Examining How the Processes Interact Pmbok Section

The five project management process groups are not unlike the Rubik's Cube toy; what you do in one area affects all the other areas. In project management, the interactions between the processes are somewhat chronological; but often, the processes are iterative, transient, and allow the project management team to shift from process group to process group. The process groups allow for plenty of overlap throughout the whole project. For example, the extent of the monitoring and controlling processes is directly affected by the planning process group.

You've seen throughout this chapter that the output of one process is often an input to another process group. The planning process group is the best example of this axiom; project plans are created and then executed for each knowledge area. As a project moves through its life cycle, the activities of project management—that is, the 44 individual processes—interact, overlap, and share commonalities that allow the project to move forward. Figure 3-6 demonstrates the concept of how processes overlap within a project. Note that in a multiphase project, these processes can be applied to each individual phase and to the project as a whole.

All of these processes are not needed on every single project—only the processes that are relevant to the specific project are needed. For example, a low priority, simple "Move-Add-Change" (MAC) project within an organization likely won't need to complete all 44 processes in order for the project to be completed successfully. However, a four-year project to build a skyscraper will likely use all 44 processes.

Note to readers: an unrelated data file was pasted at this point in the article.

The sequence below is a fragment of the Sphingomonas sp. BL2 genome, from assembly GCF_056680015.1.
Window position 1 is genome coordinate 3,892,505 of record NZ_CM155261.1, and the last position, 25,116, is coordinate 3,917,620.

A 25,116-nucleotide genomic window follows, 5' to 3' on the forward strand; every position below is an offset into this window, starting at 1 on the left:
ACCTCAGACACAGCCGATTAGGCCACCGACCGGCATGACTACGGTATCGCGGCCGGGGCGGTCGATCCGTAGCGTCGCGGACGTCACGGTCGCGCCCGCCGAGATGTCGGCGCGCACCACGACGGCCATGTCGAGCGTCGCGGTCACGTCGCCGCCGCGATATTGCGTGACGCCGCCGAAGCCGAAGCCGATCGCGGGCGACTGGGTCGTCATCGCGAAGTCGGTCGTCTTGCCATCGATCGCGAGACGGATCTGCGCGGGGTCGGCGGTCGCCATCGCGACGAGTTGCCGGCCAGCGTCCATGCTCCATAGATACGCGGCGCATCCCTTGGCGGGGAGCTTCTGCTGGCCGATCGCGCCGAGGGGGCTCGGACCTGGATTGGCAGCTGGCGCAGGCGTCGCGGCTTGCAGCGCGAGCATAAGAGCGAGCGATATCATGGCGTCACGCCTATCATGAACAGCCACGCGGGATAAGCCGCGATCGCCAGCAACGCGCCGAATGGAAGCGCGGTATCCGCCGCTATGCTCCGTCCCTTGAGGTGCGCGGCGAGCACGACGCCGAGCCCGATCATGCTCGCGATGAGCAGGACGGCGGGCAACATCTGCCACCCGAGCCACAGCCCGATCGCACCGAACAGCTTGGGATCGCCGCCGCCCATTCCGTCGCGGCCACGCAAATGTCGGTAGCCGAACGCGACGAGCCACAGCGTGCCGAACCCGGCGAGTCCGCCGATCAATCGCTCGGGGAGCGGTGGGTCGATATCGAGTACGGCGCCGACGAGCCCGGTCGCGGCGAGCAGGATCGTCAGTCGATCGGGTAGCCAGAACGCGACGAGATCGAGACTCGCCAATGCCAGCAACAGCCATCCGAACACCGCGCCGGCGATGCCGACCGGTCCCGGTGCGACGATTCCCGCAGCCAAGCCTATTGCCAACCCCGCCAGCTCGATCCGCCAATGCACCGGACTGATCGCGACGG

Constraints within a project are often seen as process inputs. Consider any project you've worked on where management has enforced a project deadline. The deadline is

Executing

Executing

Time

Figure 3-6 Process groups naturally interact throughout the project.

Time

Figure 3-6 Process groups naturally interact throughout the project.

a constraint that may not allow the project team to determine the best completion through normal project planning, but rather by working backwards from the deadline. Constraints that serve as inputs to process groups can cause additional risks on schedule and quality, can increase project costs, and may even require the project scope to be reduced to hit the project's target preset end date. No fun for anyone!

Project Management Made Easy

Project Management Made Easy

What you need to know about… Project Management Made Easy! Project management consists of more than just a large building project and can encompass small projects as well. No matter what the size of your project, you need to have some sort of project management. How you manage your project has everything to do with its outcome.

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